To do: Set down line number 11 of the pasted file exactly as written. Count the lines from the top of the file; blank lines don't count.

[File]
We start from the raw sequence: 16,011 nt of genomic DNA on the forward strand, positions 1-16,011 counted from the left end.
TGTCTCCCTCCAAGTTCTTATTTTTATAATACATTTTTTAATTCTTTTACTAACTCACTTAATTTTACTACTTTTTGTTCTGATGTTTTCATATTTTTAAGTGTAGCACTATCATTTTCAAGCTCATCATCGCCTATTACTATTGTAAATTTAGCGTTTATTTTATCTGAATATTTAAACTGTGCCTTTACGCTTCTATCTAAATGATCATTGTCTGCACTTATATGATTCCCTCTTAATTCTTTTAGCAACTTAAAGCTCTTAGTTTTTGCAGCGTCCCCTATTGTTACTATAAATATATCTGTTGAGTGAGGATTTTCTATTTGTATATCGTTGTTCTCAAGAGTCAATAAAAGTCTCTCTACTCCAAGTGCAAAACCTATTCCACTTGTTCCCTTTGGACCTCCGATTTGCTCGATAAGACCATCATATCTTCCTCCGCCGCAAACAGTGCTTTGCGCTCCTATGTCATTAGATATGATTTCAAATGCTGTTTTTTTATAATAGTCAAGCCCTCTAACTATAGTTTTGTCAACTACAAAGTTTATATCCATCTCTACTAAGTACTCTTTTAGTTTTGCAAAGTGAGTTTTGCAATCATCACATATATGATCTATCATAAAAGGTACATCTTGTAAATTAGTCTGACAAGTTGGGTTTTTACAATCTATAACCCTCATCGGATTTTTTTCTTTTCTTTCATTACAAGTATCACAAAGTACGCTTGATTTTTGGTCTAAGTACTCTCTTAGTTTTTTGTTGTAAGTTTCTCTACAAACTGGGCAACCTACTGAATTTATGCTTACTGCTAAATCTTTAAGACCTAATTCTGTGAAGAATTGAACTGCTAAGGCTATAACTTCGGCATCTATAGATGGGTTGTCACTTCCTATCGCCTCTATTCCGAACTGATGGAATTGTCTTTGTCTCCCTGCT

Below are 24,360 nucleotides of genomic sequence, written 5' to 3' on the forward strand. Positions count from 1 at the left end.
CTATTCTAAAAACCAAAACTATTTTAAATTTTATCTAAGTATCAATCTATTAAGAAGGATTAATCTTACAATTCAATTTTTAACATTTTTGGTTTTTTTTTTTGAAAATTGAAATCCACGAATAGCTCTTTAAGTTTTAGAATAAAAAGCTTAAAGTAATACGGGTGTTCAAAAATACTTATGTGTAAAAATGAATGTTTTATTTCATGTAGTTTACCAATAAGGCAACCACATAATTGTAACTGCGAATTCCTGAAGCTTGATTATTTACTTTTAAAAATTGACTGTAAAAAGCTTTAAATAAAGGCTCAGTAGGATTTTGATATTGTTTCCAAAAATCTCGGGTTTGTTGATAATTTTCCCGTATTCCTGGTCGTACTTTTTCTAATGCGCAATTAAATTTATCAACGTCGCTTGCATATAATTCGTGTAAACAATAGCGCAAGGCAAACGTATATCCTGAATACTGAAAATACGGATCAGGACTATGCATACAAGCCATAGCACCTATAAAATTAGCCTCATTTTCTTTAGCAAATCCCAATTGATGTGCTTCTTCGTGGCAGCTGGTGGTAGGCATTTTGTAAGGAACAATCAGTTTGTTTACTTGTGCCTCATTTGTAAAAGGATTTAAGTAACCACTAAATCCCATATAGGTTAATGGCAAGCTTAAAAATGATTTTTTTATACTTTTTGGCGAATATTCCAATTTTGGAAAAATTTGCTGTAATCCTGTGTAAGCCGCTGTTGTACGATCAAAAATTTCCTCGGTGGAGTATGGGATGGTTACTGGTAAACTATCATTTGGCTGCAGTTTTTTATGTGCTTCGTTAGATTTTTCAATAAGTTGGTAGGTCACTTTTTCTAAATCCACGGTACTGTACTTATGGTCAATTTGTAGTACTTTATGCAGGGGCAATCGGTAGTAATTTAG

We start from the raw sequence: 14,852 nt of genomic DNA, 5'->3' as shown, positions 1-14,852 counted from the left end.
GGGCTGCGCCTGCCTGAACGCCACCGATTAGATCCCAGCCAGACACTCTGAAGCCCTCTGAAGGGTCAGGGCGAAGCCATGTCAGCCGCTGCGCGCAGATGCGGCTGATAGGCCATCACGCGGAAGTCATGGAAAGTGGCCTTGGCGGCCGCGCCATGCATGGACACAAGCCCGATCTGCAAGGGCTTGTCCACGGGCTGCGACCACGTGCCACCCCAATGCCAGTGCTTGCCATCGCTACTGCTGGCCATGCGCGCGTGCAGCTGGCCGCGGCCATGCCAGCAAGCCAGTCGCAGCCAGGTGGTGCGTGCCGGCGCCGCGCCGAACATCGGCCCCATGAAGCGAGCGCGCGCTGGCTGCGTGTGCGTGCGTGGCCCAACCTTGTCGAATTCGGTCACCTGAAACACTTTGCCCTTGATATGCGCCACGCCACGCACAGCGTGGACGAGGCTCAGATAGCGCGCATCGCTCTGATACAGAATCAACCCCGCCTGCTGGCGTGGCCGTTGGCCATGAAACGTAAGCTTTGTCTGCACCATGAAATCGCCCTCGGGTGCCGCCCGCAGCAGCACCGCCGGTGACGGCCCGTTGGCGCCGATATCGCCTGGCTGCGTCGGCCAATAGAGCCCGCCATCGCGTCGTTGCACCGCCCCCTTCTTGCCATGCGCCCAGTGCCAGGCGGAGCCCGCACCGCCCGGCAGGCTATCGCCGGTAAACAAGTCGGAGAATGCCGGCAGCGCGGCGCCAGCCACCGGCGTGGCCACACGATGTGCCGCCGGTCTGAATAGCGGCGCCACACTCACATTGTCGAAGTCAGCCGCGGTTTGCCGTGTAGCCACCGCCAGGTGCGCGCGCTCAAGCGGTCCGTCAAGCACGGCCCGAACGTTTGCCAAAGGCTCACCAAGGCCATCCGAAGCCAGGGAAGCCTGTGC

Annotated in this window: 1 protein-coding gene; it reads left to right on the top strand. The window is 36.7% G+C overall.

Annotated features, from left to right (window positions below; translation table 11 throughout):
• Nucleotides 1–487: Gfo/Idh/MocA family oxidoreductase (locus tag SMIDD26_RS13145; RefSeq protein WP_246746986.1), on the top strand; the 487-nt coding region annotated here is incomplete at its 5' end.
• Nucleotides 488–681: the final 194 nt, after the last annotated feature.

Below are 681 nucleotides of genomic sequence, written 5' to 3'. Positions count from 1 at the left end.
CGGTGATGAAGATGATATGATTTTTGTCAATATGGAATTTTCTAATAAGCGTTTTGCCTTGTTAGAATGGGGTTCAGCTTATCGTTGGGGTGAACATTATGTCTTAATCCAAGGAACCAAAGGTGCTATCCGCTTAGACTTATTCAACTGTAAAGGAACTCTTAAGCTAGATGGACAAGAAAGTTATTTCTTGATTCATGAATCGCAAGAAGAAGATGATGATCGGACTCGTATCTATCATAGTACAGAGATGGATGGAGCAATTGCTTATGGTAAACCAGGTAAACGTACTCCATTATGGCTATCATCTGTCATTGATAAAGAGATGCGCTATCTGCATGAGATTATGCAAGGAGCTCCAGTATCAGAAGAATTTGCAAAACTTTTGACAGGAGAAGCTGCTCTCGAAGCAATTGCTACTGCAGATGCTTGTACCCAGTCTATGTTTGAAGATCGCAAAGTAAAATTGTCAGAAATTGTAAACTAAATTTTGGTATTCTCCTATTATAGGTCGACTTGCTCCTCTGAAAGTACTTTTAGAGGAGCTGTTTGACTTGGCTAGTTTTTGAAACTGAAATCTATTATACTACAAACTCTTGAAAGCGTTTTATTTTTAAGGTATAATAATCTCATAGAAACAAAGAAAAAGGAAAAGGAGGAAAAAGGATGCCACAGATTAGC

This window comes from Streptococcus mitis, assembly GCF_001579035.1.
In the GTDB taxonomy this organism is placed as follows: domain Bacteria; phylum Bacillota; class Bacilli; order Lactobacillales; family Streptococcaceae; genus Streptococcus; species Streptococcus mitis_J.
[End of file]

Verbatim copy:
Below are 681 nucleotides of genomic sequence, written 5' to 3'. Positions count from 1 at the left end.